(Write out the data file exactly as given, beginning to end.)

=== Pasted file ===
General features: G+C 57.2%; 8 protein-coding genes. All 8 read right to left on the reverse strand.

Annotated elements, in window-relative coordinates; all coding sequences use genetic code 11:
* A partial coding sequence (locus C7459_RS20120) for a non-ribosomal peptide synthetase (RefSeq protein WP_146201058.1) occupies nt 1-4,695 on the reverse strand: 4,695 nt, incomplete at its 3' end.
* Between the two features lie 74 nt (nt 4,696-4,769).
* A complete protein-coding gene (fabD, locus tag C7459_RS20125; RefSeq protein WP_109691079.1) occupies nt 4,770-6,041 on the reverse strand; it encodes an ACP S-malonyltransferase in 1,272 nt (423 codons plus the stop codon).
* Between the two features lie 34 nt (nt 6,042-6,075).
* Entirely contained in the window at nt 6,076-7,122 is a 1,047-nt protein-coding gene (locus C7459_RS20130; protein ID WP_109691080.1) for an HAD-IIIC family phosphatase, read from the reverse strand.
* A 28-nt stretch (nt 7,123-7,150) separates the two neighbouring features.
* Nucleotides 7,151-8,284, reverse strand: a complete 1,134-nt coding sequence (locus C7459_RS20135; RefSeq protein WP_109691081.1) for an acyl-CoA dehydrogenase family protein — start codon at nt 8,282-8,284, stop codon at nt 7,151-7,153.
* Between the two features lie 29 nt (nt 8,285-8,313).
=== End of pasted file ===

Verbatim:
General features: G+C 57.2%; 8 protein-coding genes. All 8 read right to left on the reverse strand.

Annotated elements, in window-relative coordinates; all coding sequences use genetic code 11:
* A partial coding sequence (locus C7459_RS20120) for a non-ribosomal peptide synthetase (RefSeq protein WP_146201058.1) occupies nt 1-4,695 on the reverse strand: 4,695 nt, incomplete at its 3' end.
* Between the two features lie 74 nt (nt 4,696-4,769).
* A complete protein-coding gene (fabD, locus tag C7459_RS20125; RefSeq protein WP_109691079.1) occupies nt 4,770-6,041 on the reverse strand; it encodes an ACP S-malonyltransferase in 1,272 nt (423 codons plus the stop codon).
* Between the two features lie 34 nt (nt 6,042-6,075).
* Entirely contained in the window at nt 6,076-7,122 is a 1,047-nt protein-coding gene (locus C7459_RS20130; protein ID WP_109691080.1) for an HAD-IIIC family phosphatase, read from the reverse strand.
* A 28-nt stretch (nt 7,123-7,150) separates the two neighbouring features.
* Nucleotides 7,151-8,284, reverse strand: a complete 1,134-nt coding sequence (locus C7459_RS20135; RefSeq protein WP_109691081.1) for an acyl-CoA dehydrogenase family protein — start codon at nt 8,282-8,284, stop codon at nt 7,151-7,153.
* Between the two features lie 29 nt (nt 8,285-8,313).